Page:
-Zack Carlson, interviewed on Best Worst Movie
I don’t think I’ve shared this yet, but I LOVE bad movies! It must come from my regular watching of Mystery Science Theater 3000 in the ’90s, but I can watch The Room, Plan 9 From Outer Space, and most SyFy movies regularly. That’s why I was delighted when I came upon Troll 2 via my husband’s watching of Best Worst Movie, a documentary on the cult following of the “film”, on EPIX.
The Movie: Synopsis by Caitlin Crowley, per interview on Best Worst Movie:
Words don’t really do it justice…you really do have to watch the movie…It’s about a boy who goes on vacation with his family and it turns out that everyone there wants to turn them into plants to eat them and his grandfather, who is dead, is helping him on this quest to rescue his family…It just doesn’t sound that compelling to most people…You’d have to like not have a heart or something to not like it.
Review: I agree with Crowley’s synopsis and review. Words really don’t do it justice. Let’s just say I absolutely loved this kaka, and I’ll stick a few clips in here of my favorite scenes to illustrate why…
After the son pees all over their supper, Dad gets mad:
The trolls attack!
These scenes and more make this movie a gem. It’s pure craptastic magic. Check it out!
-Oh, I forgot to mention: Despite its title being Troll 2, it has no connection with the movie Troll, and there isn’t a single troll in the movie. Just thought I’d mention that!
Note: Because this movie is technically horror, it satisfies the R.I.P. Peril on the Screen Challenge!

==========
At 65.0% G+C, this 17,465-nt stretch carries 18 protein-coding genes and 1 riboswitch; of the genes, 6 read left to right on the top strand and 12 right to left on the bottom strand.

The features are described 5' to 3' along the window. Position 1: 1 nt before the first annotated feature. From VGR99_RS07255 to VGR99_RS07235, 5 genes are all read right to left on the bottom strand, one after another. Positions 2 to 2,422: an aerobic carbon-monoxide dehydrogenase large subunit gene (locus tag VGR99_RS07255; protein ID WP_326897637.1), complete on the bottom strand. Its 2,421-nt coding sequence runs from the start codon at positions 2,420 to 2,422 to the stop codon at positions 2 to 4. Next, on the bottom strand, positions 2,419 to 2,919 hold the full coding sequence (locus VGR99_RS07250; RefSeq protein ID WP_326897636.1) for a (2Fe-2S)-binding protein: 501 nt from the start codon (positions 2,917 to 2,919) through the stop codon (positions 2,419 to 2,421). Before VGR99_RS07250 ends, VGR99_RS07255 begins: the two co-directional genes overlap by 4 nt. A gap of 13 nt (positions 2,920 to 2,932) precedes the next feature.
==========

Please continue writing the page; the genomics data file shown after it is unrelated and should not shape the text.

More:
The Movie: This documentary was directed and produced by Michael Stephenson, the child star of Troll 2. He interviews the actors from the 1990 straight-to-video flick, which they all deem “a terrible movie”. The documentary spends the most time with George Hardy, the man who played the father (see above video on “hospitality”) who works as a very successful small-town dentist. He really makes this documentary come alive with his charming personality and nostalgic love for the “film”. While he has moved on with his life and is amused by his acting stint, other actors from the movie try to hide the movie from their resumes as they continue to try to make it as actors. The documentary also features the cult phenomenon surrounding Troll 2– annual fan screenings around the country, a couple who created their own Troll 2 costumes from scratch, an American soldier who shared his love for the “stinker” with the troops in Iraq, and so on. The film also interviews the director, Claudio Fragasso, who deems it “an important movie” and bristles at any mention of it being “the worst movie”. Finally, the documentary shows (nearly) the full cast and director reuniting in the Utah town where they shot the movie, recreating the scenes under the director’s stern eye. The end credits reveal that Fragasso is planning Troll 2: Part 2. Yes!
Review: Unlike the movie it is documenting, this is a really good film. It helped me understand why I, and so many others, love bad movies. It also reminded me of my favorite mockumentary Waiting for Guffman. Particularly, the dentist George Hardy. Just as Eugene Levy’s character was successful in dentistry but had big screen dreams, Hardy clearly missed his calling (or so he thinks). Without hesitating, when asked by Stephenson if he would be in a sequel to Troll 2, Hardy responded “Yes!”
This documentary was sweet, awkward, and ideal for anyone who enjoys behind the scenes discussions of movies, especially bad movies.